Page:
New Hampshire v. Fogg

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Defendant James Fogg appealed a superior court order denying his motion to dismiss one of the two counts of aggravated driving while intoxicated (DWI) of which he was convicted. The State charged defendant with two counts of aggravated DWI: one count for the injuries sustained by each occupant of the vehicle that the defendant hit. On appeal, defendant argued the trial court’s interpretation of RSA 265-A:3 was unfaithful to the text of the statute and its legislative history, and violated the double jeopardy protections provided by the State and Federal Constitutions. RSA 265-A:3 set forth three requirements for an aggravated DWI offense: (1) driving or attempting to drive a vehicle upon a way; (2) while intoxicated; and (3) fulfilling any one of the four alternative conditions listed in RSA 265-A:3, I(a)-(d). These four alternatives were: (a) driving more than 30 miles per hour in excess of the speed limit; (b) causing a motor vehicle collision that results in serious bodily injury to the driver or another; (c) attempting to elude a law enforcement officer by increasing speed, extinguishing headlamps, or abandoning the vehicle; and (d) carrying a passenger under the age of 16. The New Hampshire Supreme Court concluded the legislature intended the gravamen of the offense to be the operation of a vehicle while intoxicated, and accordingly concluded that only a single aggravated DWI charge arises from operating a vehicle on a particular occasion. The Court concluded the legislature did not intend the “unit of prosecution” under subsection I(b) of the statute to turn upon the number of persons suffering serious bodily injury in a single collision resulting from operation of a vehicle on a particular occasion. Because the Court conclude that the trial court erred in interpreting RSA 265-A:3, it did not reach the State’s or the defendant’s constitutional arguments. The Court reversed defendant’s conviction on one of the aggravated DWI indictments, and remanded to the trial court with instructions that it determine which conviction and sentence to vacate.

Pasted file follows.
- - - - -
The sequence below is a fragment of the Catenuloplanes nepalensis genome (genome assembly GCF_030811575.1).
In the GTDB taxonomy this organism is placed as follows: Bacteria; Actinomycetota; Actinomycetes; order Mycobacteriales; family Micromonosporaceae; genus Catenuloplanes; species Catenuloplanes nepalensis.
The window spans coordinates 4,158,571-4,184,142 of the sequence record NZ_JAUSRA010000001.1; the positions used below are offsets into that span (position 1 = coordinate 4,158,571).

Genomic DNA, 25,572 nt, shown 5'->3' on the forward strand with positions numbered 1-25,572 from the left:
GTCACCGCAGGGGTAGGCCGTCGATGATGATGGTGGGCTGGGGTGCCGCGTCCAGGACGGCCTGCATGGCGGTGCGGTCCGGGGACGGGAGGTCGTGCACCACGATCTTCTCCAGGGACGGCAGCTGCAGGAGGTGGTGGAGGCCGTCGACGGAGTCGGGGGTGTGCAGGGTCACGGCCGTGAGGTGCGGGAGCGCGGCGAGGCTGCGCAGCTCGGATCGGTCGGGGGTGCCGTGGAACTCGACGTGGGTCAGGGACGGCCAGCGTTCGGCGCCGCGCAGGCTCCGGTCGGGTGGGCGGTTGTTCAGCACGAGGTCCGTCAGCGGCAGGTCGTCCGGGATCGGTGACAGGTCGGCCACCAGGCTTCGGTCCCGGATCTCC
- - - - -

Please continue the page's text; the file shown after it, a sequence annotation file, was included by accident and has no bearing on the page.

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NOTICE: This opinion is subject to motions for rehearing under Rule 22 as well as formal revision before publication in the New Hampshire Reports. Readers are requested to notify the Reporter, Supreme Court of New Hampshire, One Charles Doe Drive, Concord, New Hampshire 03301, of any editorial errors in order that corrections may be made before the opinion goes to press. Errors may be reported by E-mail at the following address: reporter@courts.state.nh.us. Opinions are available on the Internet by 9:00 a.m. on the morning of their release. The direct address of the court's home page is: http://www.courts.state.nh.us/supreme. THE SUPREME COURT OF NEW HAMPSHIRE ___________________________ Merrimack No. 2016-0268 THE STATE OF NEW HAMPSHIRE v. JAMES FOGG Argued: April 11, 2017 Opinion Issued: August 1, 2017 Joseph A. Foster, attorney general (Susan P. McGinnis, senior assistant attorney general, on the brief and orally), for the State. Thomas Barnard, senior assistant appellate defender, of Concord, on the brief and orally, for the defendant. LYNN, J. The defendant, James Fogg, appeals an order of the Superior Court (McNamara, J.) denying his motion to dismiss one of the two counts of aggravated driving while intoxicated (DWI) of which he was convicted. See RSA 265-A:3 (2014). On appeal, the defendant asserts that the trial court’s interpretation of RSA 265-A:3 is incongruent with the statute’s text and legislative history, and also violates his double jeopardy rights under the State and Federal Constitutions. We reverse in part, vacate in part, and remand. I The pertinent facts are as follows. On November 11, 2014, at approximately 3:40 a.m., a vehicle operated by the defendant struck another vehicle while traveling on Hoit Road in Concord. Both vehicles were destroyed. Both occupants of the other vehicle sustained serious injuries; one of the occupants of the other vehicle suffered a stroke because of the accident and is permanently disabled as a result. After the accident, police officers interviewed the defendant, who told them that he had fallen asleep while driving. At the time, the defendant’s pupils were constricted and he spoke very slowly; one officer trained in drug recognition suspected that the defendant was under the influence of drugs. During a subsequent interview at Concord Hospital, the defendant nodded off. The defendant admitted using marijuana prior to the accident, and a blood sample taken from him at the hospital tested positive for several drugs, including Xanax and Suboxone. The State charged the defendant with two counts of aggravated DWI – one count for the injuries sustained by each occupant of the vehicle that the defendant hit. The State and the defendant agreed that the trial would be held based upon an offer of proof, and that the trial court would render a decision based upon that offer of proof. However, the defendant moved to dismiss one of the two counts of aggravated DWI, arguing that the language of the statute supported only one charge. The trial court rejected his motion to dismiss and found him guilty on both counts. Relying upon State v. Bailey, the trial court reasoned that RSA 265-A:3 suggests that the legislature intended that injury of more than one person in a collision caused by an intoxicated driver could result in multiple charges. See State v. Bailey, 127 N.H. 811, 814 (1956). This appeal followed. II On appeal, the defendant asserts that the trial court’s interpretation of RSA 265-A:3 is unfaithful to the text of the statute and its legislative history, and violates the double jeopardy protections provided by the State and Federal Constitutions. Conversely, the State argues that the trial court did not err by interpreting RSA 265-A:3 to allow for multiple aggravated DWI charges based solely upon the number of people injured. The State asserts that both the plain text and legislative history of RSA 265-A:3 allow multiple counts of aggravated DWI to be brought in the event that multiple individuals suffer serious bodily injury in a vehicular collision caused by an intoxicated driver. Although both parties and the trial court frame their discussion regarding the proper interpretation of RSA 265-A:3 in constitutional terms, we find that their arguments implicitly subsume the narrower issue of whether the 2 trial court erred in its statutory interpretation of RSA 265-A:3. See Sup. Ct. R. 16(3)(b) (“The statement of a question presented will be deemed to include every subsidiary question fairly comprised therein.”). Thus, because we decide constitutional questions only when necessary, see State v. Addison (Capital Murder), 165 N.H. 381, 418 (2013), we first consider the statutory construction issue. When the question before us is one of statutory construction, our review is de novo. See State v. Thiel, 160 N.H. 462, 465 (2010). “In matters of statutory interpretation, we are the final arbiter of the intent of the legislature as expressed in the words of a statute considered as a whole.” Id. (quotation omitted). “We first look to the language of the statute itself, and, if possible, construe that language according to its plain and ordinary meaning.” Id. “We interpret legislative intent from the statute as written and will not consider what the legislature might have said or add language that the legislature did not see fit to include.” Id. (quotation omitted). Furthermore, “[w]e construe all parts of a statute together to effectuate its overall purpose and avoid an absurd or unjust result.” State v. Maxfield, 167 N.H. 677, 679 (2015) (quotation omitted). “Finally, we interpret a statute in the context of the overall statutory scheme and not in isolation.” Thiel, 160 N.H. at 465. RSA 265-A:3 sets forth three requirements for an aggravated DWI offense: (1) driving or attempting to drive a vehicle upon a way; (2) while intoxicated; and (3) fulfilling any one of the four alternative conditions listed in RSA 265-A:3, I(a)-(d). These four alternatives are: (a) driving more than 30 miles per hour in excess of the speed limit; (b) causing a motor vehicle collision that results in serious bodily injury to the driver or another; (c) attempting to elude a law enforcement officer by increasing speed, extinguishing headlamps, or abandoning the vehicle; and (d) carrying a passenger under the age of 16. See RSA 265-A:3, I. Although we acknowledge that the issue is not completely free from doubt, considering the terms and structure of the statute as a whole, we conclude that the legislature intended the gravamen of the offense to be the operation of a vehicle while intoxicated, and accordingly conclude that only a single aggravated DWI charge arises from operating a vehicle on a particular occasion. Our conclusion is based, in large measure, upon the incongruous outcomes that would result were we to construe the statute in the manner advocated by the State. For example, under the State’s view, an individual could face two aggravated DWI charges for attempting to elude law enforcement officers by increasing speed and then abandoning a vehicle, or by exceeding the speed limit by more than 30 miles per hour twice within the span of a few moments. Similarly, an intoxicated driver carrying four high school companions could face four counts of aggravated DWI, even though he obviously drove the vehicle only once. In the absence of a very clear indication to the contrary from statutory text –– which we do not find in RSA 265-A:3 –– we will not presume 3 that the legislature intended to impose such harsh and uneven consequences. For these same reasons, we conclude that the legislature did not intend the “unit of prosecution” under subsection I(b) of the statute to turn upon the number of persons suffering serious bodily injury in a single collision resulting from operation of a vehicle on a particular occasion.1 We note that our interpretation of the statute does not restrict the State’s ability to achieve an enhanced punishment in situations in which that may be warranted. For example, in the circumstances presented here, it appears that, in addition to the charge of aggravated DWI, the State may have had the option of charging the defendant with a number of other offenses, including, perhaps, second degree assault, see RSA 631:2 (2016); simple assault, see RSA 631:2-a (2016); reckless driving, see RSA 265:79 (Supp. 2016); or vehicular assault, see RSA 265:79-a (Supp. 2016). The defendant concedes that, at least with respect to the foregoing assault offenses, the unit of prosecution is based upon each individual who is harmed by the assaultive conduct. Of course, if the legislature disagrees with our decision today, it is free, within constitutional limits, to change the law as it sees fit. See State v. Carter, 167 N.H. 161, 170 (2014). Because we conclude that the trial court erred in interpreting RSA 265-A:3, we need not reach the State’s or the defendant’s constitutional arguments. III For the above reasons, we reverse the defendant’s conviction on one of the aggravated DWI indictments. We remand to the trial court with instructions that it determine which conviction and sentence to vacate. Reversed in part; vacated in part; and remanded. DALIANIS, C.J., and HICKS and BASSETT, JJ., concurred. Because the issue is not before us, we have no need to consider whether multiple violations of RSA 265-A:3, I(b) would occur if, during the course of operation of a vehicle, an intoxicated driver were to cause two or more collisions, each of which resulted in serious bodily injury. For the same reason, we express no opinion on whether there might be multiple violations of RSA 265A:3, I(a) in a situation in which, during an extended period of operation of a vehicle while intoxicated, the driver repeatedly exceeds the prima facie speed limit by more than 30 miles per hour or repeatedly takes steps to elude law enforcement. 1 4